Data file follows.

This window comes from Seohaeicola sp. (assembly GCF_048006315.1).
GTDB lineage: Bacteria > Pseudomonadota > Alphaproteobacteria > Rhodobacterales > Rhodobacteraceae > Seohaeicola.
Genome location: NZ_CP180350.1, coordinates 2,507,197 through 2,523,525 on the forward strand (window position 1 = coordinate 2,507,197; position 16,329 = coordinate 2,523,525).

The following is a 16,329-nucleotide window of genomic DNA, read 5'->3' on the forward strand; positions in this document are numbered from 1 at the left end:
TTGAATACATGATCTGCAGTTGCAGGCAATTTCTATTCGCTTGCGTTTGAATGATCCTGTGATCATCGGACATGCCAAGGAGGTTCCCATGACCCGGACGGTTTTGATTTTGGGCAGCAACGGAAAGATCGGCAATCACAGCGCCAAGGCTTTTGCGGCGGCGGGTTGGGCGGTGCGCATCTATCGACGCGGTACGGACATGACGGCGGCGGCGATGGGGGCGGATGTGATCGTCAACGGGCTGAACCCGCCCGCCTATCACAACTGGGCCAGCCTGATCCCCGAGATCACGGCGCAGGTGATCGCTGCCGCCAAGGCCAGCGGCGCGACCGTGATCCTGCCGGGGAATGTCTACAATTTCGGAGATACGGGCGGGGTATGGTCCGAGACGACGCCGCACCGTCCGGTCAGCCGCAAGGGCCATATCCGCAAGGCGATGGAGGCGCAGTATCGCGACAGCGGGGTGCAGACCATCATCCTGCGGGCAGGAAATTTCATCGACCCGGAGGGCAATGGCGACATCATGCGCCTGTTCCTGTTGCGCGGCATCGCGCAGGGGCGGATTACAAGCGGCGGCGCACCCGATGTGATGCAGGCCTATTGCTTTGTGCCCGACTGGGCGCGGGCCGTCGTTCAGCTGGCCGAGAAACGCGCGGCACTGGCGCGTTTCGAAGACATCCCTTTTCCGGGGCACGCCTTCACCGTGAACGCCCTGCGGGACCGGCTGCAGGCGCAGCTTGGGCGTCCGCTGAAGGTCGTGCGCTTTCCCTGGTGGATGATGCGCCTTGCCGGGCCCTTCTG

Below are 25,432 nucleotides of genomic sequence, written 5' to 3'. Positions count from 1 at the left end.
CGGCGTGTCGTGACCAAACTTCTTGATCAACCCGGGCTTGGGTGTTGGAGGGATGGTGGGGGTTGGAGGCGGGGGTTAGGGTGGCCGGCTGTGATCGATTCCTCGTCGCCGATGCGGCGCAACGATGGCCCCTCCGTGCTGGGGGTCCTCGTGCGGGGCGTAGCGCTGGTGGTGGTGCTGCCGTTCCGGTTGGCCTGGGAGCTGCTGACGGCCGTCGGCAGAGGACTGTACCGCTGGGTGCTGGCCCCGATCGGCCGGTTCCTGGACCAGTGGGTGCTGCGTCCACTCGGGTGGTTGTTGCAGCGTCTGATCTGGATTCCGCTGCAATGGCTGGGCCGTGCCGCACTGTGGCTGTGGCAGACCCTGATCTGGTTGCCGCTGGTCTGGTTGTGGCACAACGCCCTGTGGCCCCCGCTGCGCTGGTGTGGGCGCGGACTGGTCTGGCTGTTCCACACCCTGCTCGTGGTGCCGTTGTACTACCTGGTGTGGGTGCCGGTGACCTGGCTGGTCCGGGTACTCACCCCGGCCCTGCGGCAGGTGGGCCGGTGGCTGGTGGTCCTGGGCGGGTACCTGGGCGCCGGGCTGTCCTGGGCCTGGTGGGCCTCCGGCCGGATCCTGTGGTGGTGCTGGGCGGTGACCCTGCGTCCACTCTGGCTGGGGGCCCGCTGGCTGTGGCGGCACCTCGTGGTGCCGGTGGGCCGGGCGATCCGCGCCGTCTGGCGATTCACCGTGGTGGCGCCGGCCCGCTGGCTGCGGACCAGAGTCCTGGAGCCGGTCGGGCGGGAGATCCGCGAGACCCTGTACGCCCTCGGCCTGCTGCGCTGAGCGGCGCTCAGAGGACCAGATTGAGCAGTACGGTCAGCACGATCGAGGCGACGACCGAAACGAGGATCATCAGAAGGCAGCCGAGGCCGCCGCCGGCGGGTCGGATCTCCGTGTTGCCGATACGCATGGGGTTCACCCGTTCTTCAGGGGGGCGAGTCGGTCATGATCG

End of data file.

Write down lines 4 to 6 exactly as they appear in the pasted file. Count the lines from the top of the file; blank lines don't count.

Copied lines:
The following is a 16,329-nucleotide window of genomic DNA, read 5'->3' on the forward strand; positions in this document are numbered from 1 at the left end:
TTGAATACATGATCTGCAGTTGCAGGCAATTTCTATTCGCTTGCGTTTGAATGATCCTGTGATCATCGGACATGCCAAGGAGGTTCCCATGACCCGGACGGTTTTGATTTTGGGCAGCAACGGAAAGATCGGCAATCACAGCGCCAAGGCTTTTGCGGCGGCGGGTTGGGCGGTGCGCATCTATCGACGCGGTACGGACATGACGGCGGCGGCGATGGGGGCGGATGTGATCGTCAACGGGCTGAACCCGCCCGCCTATCACAACTGGGCCAGCCTGATCCCCGAGATCACGGCGCAGGTGATCGCTGCCGCCAAGGCCAGCGGCGCGACCGTGATCCTGCCGGGGAATGTCTACAATTTCGGAGATACGGGCGGGGTATGGTCCGAGACGACGCCGCACCGTCCGGTCAGCCGCAAGGGCCATATCCGCAAGGCGATGGAGGCGCAGTATCGCGACAGCGGGGTGCAGACCATCATCCTGCGGGCAGGAAATTTCATCGACCCGGAGGGCAATGGCGACATCATGCGCCTGTTCCTGTTGCGCGGCATCGCGCAGGGGCGGATTACAAGCGGCGGCGCACCCGATGTGATGCAGGCCTATTGCTTTGTGCCCGACTGGGCGCGGGCCGTCGTTCAGCTGGCCGAGAAACGCGCGGCACTGGCGCGTTTCGAAGACATCCCTTTTCCGGGGCACGCCTTCACCGTGAACGCCCTGCGGGACCGGCTGCAGGCGCAGCTTGGGCGTCCGCTGAAGGTCGTGCGCTTTCCCTGGTGGATGATGCGCCTTGCCGGGCCCTTCTG

Below are 25,432 nucleotides of genomic sequence, written 5' to 3'. Positions count from 1 at the left end.